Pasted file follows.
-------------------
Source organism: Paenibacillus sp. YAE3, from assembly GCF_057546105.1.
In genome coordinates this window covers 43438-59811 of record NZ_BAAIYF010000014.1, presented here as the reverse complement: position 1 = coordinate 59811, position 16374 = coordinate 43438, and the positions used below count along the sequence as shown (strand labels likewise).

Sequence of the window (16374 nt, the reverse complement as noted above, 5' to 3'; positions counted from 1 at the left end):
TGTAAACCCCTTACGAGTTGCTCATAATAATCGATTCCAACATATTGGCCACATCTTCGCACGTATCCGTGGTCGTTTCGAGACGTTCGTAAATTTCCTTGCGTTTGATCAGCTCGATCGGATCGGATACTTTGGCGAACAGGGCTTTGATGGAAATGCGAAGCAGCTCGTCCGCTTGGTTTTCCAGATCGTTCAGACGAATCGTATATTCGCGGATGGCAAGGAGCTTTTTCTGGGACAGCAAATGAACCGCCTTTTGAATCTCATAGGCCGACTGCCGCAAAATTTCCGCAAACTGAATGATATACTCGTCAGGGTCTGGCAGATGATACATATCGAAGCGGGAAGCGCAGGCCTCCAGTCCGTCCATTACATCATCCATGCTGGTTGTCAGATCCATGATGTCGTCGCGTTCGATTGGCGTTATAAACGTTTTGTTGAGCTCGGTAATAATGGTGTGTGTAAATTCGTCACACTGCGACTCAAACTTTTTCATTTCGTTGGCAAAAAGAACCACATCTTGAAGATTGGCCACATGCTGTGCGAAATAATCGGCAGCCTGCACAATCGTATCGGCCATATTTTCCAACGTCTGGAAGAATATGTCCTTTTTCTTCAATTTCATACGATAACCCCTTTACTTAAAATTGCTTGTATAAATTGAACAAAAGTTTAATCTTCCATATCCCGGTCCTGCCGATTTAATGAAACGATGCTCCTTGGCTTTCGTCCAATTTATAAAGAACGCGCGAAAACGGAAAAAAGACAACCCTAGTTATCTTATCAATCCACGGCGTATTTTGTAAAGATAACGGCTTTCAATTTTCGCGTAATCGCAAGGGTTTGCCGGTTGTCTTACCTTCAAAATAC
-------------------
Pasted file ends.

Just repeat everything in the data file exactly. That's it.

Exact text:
Source organism: Paenibacillus sp. YAE3, from assembly GCF_057546105.1.
In genome coordinates this window covers 43438-59811 of record NZ_BAAIYF010000014.1, presented here as the reverse complement: position 1 = coordinate 59811, position 16374 = coordinate 43438, and the positions used below count along the sequence as shown (strand labels likewise).

Sequence of the window (16374 nt, the reverse complement as noted above, 5' to 3'; positions counted from 1 at the left end):
TGTAAACCCCTTACGAGTTGCTCATAATAATCGATTCCAACATATTGGCCACATCTTCGCACGTATCCGTGGTCGTTTCGAGACGTTCGTAAATTTCCTTGCGTTTGATCAGCTCGATCGGATCGGATACTTTGGCGAACAGGGCTTTGATGGAAATGCGAAGCAGCTCGTCCGCTTGGTTTTCCAGATCGTTCAGACGAATCGTATATTCGCGGATGGCAAGGAGCTTTTTCTGGGACAGCAAATGAACCGCCTTTTGAATCTCATAGGCCGACTGCCGCAAAATTTCCGCAAACTGAATGATATACTCGTCAGGGTCTGGCAGATGATACATATCGAAGCGGGAAGCGCAGGCCTCCAGTCCGTCCATTACATCATCCATGCTGGTTGTCAGATCCATGATGTCGTCGCGTTCGATTGGCGTTATAAACGTTTTGTTGAGCTCGGTAATAATGGTGTGTGTAAATTCGTCACACTGCGACTCAAACTTTTTCATTTCGTTGGCAAAAAGAACCACATCTTGAAGATTGGCCACATGCTGTGCGAAATAATCGGCAGCCTGCACAATCGTATCGGCCATATTTTCCAACGTCTGGAAGAATATGTCCTTTTTCTTCAATTTCATACGATAACCCCTTTACTTAAAATTGCTTGTATAAATTGAACAAAAGTTTAATCTTCCATATCCCGGTCCTGCCGATTTAATGAAACGATGCTCCTTGGCTTTCGTCCAATTTATAAAGAACGCGCGAAAACGGAAAAAAGACAACCCTAGTTATCTTATCAATCCACGGCGTATTTTGTAAAGATAACGGCTTTCAATTTTCGCGTAATCGCAAGGGTTTGCCGGTTGTCTTACCTTCAAAATAC